I was inspired by Godfrey Golzen’s book on Interim Management, which, although it is now over 20 years old, has a very interesting chapter “The Right Stuff of Interim Management”, which is as apt today, if not more so, than it was in 1992 when the book was written.
It fell on my head from the top shelf of the bookcase, along with a number of associated magazine cuttings which have also contributed to the thinking behind this blog. Dislodged by fate, perhaps, (or was it the bottle of single malt hidden behind that I was reaching for) the resultant bang on the head drew me to contemplate a series of animated discussions we have been having with colleagues attending the Interims North bi-monthly seminars in Manchester on the topic of what properly and uniquely defines an Interim Manager and therefore what are the Corporate benefits of employing one?
Harking back on the group discussions; adaptability, resilience, diplomacy and independence were a few of the characteristics we all proffered as essential foundation blocks of Interim Management success. Additionally, the general feeling was that the key competencies demonstrated by successful Interims were learned on the job, rather than being skills which could be taught. We all agreed that Interim Managers draw experience from several organisations and are over-qualified for the Interim assignments which they take on. This makes them able to hit the ground running, command the respect of their stakeholders and make quick inroads into solving the problem. All good stuff, but does it really distinguish the Interim Manager?
Now, this is the important bit. Let’s distinguish between a “Career Interim” and someone who is simply "on the market", perhaps between permanent jobs, to undertake a defined project. There are several important competencies which set high performing Career Interim Managers apart from candidates who just happen to be immediately available (albeit suitably qualified) for specific short term assignments. To my knowledge there is no quotable qualification (yet) in flexibility, impartiality and organisational know-how / nouse, yet most Career Interim Managers would consider these a significant part of part of their job description. Add to this one particular behaviour which stands out in all the feedback I have received from satisfied Clients (Employers of Interim Managers) – good Interim Managers are more likely than permanent professionals or staff on project related contracts to prioritise the needs of the Business over their own personal goals. Simple when you boil it down. I would suggest that this final characteristic is, indeed, the unique differentiator.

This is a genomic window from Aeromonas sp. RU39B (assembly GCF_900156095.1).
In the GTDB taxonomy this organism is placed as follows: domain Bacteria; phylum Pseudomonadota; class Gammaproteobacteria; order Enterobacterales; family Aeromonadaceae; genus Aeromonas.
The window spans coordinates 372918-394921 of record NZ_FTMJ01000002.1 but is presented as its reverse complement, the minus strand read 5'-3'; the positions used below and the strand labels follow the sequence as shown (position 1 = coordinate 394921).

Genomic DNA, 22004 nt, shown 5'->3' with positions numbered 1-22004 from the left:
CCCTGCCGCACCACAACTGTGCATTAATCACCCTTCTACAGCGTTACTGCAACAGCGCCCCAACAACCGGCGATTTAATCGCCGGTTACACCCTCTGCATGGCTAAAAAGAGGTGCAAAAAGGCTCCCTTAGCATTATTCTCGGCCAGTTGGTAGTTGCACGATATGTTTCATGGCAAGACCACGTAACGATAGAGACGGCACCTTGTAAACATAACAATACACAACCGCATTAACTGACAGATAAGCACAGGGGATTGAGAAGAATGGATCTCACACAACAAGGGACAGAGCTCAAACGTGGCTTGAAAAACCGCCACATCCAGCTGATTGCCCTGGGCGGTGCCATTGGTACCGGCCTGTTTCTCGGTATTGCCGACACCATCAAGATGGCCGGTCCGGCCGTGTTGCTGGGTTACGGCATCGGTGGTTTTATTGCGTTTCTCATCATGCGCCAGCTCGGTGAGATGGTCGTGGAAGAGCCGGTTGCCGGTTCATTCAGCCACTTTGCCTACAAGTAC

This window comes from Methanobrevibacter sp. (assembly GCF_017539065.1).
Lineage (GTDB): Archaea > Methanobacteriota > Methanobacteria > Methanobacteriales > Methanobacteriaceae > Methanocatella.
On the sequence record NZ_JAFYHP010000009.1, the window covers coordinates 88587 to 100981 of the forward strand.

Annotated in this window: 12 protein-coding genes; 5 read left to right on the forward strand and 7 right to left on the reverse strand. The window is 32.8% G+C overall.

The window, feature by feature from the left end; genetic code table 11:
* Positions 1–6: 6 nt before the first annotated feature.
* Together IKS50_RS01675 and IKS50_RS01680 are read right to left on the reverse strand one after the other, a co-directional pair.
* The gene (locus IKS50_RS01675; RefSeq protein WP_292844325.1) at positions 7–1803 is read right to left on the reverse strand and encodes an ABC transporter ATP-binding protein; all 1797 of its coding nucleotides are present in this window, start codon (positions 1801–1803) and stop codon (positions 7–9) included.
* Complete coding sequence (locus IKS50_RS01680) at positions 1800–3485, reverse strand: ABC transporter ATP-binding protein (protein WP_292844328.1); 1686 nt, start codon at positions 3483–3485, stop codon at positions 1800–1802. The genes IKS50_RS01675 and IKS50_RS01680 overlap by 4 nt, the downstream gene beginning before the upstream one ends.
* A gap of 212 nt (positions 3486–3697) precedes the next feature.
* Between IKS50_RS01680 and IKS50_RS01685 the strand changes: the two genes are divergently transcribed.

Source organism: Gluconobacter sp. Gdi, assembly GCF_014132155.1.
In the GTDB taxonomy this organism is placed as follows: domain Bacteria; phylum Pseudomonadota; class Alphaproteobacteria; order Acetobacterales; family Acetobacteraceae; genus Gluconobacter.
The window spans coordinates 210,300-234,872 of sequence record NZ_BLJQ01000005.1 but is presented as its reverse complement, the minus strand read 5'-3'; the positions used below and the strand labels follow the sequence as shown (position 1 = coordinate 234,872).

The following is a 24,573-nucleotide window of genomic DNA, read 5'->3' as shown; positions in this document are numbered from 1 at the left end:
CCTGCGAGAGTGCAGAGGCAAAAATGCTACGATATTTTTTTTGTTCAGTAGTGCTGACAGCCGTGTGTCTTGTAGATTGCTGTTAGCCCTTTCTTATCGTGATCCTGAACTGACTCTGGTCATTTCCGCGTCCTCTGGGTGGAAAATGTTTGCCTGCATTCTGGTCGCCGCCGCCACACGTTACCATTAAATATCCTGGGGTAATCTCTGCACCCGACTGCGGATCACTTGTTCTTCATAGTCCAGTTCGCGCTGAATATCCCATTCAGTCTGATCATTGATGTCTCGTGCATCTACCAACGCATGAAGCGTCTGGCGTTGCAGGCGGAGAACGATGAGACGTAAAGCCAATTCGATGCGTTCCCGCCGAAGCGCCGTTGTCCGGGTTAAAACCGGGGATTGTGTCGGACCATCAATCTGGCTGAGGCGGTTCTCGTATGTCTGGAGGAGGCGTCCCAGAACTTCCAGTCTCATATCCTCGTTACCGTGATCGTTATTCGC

As ‘fixers’, Interims are more likely to focus on the client’s need rather than their own personal requirements or career aspirations. Yes, maintaining their personal reputation is essential, but this is enhanced by doing the very best they can for their clients with minimal support and with an eye on value for money. Their reputation is enhanced by ensuring they leave a strong legacy; up skilling and coaching teams to continue their work long after the assignment has ended. Strangely, the shorter the assignment, the greater the commitment to the client’s cause. The “Interim Paradox”, where, if they are unable to focus on serving the client and leaving a legacy, the assignment may come to a premature end.
If you would like to know more on the benefits of Interim Management and perhaps discuss some appropriate case studies from a Client or a Candidate perspective, please don’t hesitate to contact me at Executives Online www.executivesonline.co.uk or directly 07976 905571
A Senior Consultant with Executives Online (North), Fraser delivers Business-wide solutions through the rapid and precise placement of Consultancy, Interim, and Permanent personnel. Quality talent in-place, on-time.